Covenant – Atlas [Lyrics]
///Feyishly thin and with straight, hard features. Wearing almost form-fitting clothes. Wearing them with class and with style, they add to her striking looks most advantageously. Making her look most captivating.///
The characters enter a room. Someone is sitting at the table, looking up at them. Smiling. STOP SCENE. FOCUS. ZOOM. RESUME SCENE.
The first thing that hits you is the smell. Strong tea. Sweet. Spicy. Mingled with the smell of “old”. Just a slight hint of mold.
You turn your heads to get a better look. The walls are cracked. Oh so slightly cracked. The wallpaper is starting to fall. Behind it, you catch a glimpse of a curious pattern.
The person at the table coughs politely. You look at them. They smile at you and take a sip of their tea. Their eyes close and they ingest the smell, savouring it. It’s now that you realize that you can’t really tell if that person is male or female. If they’re old or young. They’re just… A person. They sit at the table, sipping tea, smiling. They must be a person.
They cough politely. A raspy sound. But not unpleasant. As if someone was scratching… That itch you can’t quite reach inside your ear.
The smell of exotic spices grows stronger. Something is not right. Something does not make sense here. Your eyes dart toward something moving at the edge of your vision. The wallpaper. Now freely falling of the wall, now gives a clear view at that pattern you noticed earlier. It’s the stars. You’re looking at the stars. Unfiltered by atmosphere. Not weakened by light-pollution. You’re looking at the stars.
There is no room. There are no walls. No windows. No table. No… Person.
Another polite cough.
An ancient being looks back at you. Still clasping a mug of tea.
A voice, impossibly loud, yet not hurting you, chuckles a single question: “Where do you think you really are?”
To make something seem really alien, it’s best to let it start out as mundanely as possible.
It also doesn’t hurt to retain some mundane icon, even when the weirdness has fully set in.
Entering a spirit’s sanctum and finding yourself in space is one thing.
Seeing that same spirit drinking tea while it chuckles at you in a friendly way? Not only did you just give that spirit something of an implied backstory, you also made it a very memorable scene because it wasn’t just simply “weird”. It actively provided the divider between “Weird” and “Mundane” for your players to grasp on.
Don’t make it the murder-addicted redcap. Make her the murder-addicted redcap who always listens to Madonna’s “Like a Virgin” album, on a Mini-Disc player.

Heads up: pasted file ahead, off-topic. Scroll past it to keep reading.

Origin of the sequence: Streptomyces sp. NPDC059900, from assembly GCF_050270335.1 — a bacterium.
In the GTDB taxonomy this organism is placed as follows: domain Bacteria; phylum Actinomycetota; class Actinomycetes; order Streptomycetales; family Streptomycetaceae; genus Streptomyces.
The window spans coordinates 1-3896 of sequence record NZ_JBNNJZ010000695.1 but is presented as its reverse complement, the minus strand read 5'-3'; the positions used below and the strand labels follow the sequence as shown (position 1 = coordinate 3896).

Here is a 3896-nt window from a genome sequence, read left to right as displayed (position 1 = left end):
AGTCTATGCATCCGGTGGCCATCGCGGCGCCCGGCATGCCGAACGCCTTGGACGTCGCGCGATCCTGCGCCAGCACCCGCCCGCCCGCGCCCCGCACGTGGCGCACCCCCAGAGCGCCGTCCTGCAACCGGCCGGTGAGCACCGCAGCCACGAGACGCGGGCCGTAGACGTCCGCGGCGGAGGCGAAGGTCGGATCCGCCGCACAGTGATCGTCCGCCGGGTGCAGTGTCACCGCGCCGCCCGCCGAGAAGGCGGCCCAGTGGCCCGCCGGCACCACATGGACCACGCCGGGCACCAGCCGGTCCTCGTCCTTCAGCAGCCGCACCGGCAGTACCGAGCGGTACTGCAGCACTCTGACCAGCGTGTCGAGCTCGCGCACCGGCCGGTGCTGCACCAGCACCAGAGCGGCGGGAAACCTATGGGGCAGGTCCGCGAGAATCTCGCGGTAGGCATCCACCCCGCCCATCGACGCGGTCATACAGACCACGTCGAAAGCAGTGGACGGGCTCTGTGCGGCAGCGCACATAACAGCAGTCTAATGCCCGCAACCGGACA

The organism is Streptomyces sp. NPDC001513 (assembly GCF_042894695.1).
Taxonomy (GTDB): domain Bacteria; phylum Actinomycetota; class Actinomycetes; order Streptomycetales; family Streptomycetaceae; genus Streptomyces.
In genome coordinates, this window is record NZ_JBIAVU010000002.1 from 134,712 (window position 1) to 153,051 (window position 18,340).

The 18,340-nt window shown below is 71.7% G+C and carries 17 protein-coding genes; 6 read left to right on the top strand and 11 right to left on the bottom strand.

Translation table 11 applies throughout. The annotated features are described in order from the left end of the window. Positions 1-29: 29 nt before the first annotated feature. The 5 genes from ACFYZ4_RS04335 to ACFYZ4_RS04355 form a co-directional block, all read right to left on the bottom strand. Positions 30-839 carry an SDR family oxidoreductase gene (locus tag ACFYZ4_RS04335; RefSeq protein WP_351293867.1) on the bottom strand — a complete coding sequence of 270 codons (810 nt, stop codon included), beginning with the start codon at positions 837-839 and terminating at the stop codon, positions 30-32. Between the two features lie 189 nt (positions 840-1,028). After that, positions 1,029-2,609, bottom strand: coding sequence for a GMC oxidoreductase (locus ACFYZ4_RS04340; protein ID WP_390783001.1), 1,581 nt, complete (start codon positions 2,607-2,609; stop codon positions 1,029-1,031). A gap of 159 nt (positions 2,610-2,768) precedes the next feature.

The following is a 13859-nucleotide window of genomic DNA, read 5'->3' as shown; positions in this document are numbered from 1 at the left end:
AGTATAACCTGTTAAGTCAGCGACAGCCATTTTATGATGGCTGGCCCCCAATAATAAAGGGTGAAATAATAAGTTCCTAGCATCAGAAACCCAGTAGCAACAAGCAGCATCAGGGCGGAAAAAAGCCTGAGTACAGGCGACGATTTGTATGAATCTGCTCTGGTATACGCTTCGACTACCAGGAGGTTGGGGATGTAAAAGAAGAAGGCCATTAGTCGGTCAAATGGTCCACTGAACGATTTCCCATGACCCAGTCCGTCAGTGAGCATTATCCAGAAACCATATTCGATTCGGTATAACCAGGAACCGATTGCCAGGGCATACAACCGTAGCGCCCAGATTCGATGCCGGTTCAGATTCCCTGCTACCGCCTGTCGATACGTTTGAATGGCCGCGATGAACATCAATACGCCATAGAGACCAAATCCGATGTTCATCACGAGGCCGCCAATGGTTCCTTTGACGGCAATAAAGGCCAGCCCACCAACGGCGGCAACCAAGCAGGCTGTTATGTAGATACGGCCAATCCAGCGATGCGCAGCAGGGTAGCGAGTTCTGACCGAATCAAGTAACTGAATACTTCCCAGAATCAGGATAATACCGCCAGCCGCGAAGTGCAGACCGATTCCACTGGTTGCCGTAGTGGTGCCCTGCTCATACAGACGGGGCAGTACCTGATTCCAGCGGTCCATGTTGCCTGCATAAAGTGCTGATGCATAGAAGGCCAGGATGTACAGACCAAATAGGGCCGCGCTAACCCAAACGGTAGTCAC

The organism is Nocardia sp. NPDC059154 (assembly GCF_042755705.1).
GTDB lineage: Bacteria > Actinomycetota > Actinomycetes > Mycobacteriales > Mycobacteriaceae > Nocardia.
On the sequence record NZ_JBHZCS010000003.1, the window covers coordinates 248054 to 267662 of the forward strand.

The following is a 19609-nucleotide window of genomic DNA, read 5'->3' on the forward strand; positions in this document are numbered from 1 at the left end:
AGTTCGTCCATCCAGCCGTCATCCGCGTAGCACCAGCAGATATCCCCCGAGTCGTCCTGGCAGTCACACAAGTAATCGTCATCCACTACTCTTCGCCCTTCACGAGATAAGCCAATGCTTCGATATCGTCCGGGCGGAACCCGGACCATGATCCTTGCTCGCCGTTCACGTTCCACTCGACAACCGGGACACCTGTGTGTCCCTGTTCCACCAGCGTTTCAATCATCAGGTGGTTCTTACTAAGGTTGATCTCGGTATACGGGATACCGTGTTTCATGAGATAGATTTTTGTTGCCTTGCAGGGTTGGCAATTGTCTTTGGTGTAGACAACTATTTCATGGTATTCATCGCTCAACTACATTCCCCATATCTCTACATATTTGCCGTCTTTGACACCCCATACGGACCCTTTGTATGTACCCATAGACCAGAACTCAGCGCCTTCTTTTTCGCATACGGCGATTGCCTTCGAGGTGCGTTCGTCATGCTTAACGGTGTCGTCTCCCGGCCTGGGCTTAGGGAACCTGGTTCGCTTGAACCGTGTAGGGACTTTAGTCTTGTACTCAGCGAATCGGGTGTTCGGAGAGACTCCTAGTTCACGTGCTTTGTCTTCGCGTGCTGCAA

Don’t make it the hulking, ponderous grove-guardian. Make it the hulking, ponderous grove-guardian that likes to hum a particular set of notes which, when researched, turn out to be a very old drinking song from Imperial France.
Don’t make it the sensuous Vampire. Make him the sensuous Vampire who’s utterly brand-conscious and obsessed with twitter, make him follow some truly mundane, boring people.
You don’t have to have an immediate reason as to WHY. And you will be able to gloss over many of those as simple quirks. But sometimes you might just surprise yourself with a really great idea that connects with your game. And sometimes, more often than you’d think, your players will latch on to that and give you a few theories. Many of which will be golden.
Yes. Yes, this is partly one of the older GM tricks in the world.
But its other part is something that really helps to give Urban Fantasy games that particular “Our world, but… Off.” feeling that makes them really shine.
Neil Gaiman is a master of this. The Serial Killer convention? The old Slavic god who loves to play chess? The two Angelic&Demonic spies who love to feed ducks/drive vintage cars? Hell… Death? (Death! Not DEATH. Although, well, DEATH also qualifies.)
Making something supernatural being 100% “out there” has its uses, yes, of course. But when you mix something mundane and normal with the supernatural, you give it more texture. And you can reinforce your world’s/game’s themes with it. Amusingly enough, I still find Shadowrun to have the best example of this with Dunkelzahn. He was an ancient, great Dragon… Who hosted his own talk show (Wyrm Talk) and ran for the UCAS presidency. Those two things really helped drive home that, yes, he was a Dragon. But no, it was not just a Fantasy Setting Dragon in the future. Dunkelzahn was a MODERN dragon in the future. He interacted with it. He influenced the world around him, but was also influenced himself.
The next time you create or just describe a mystical/supernatural NPC, keep in mind to give it a truly mundane feature/tic/quirk/hobby. Something your players will have a chance to witness. Show them that the NPC isn’t just there because they meet it. It’s there because it exists in the world.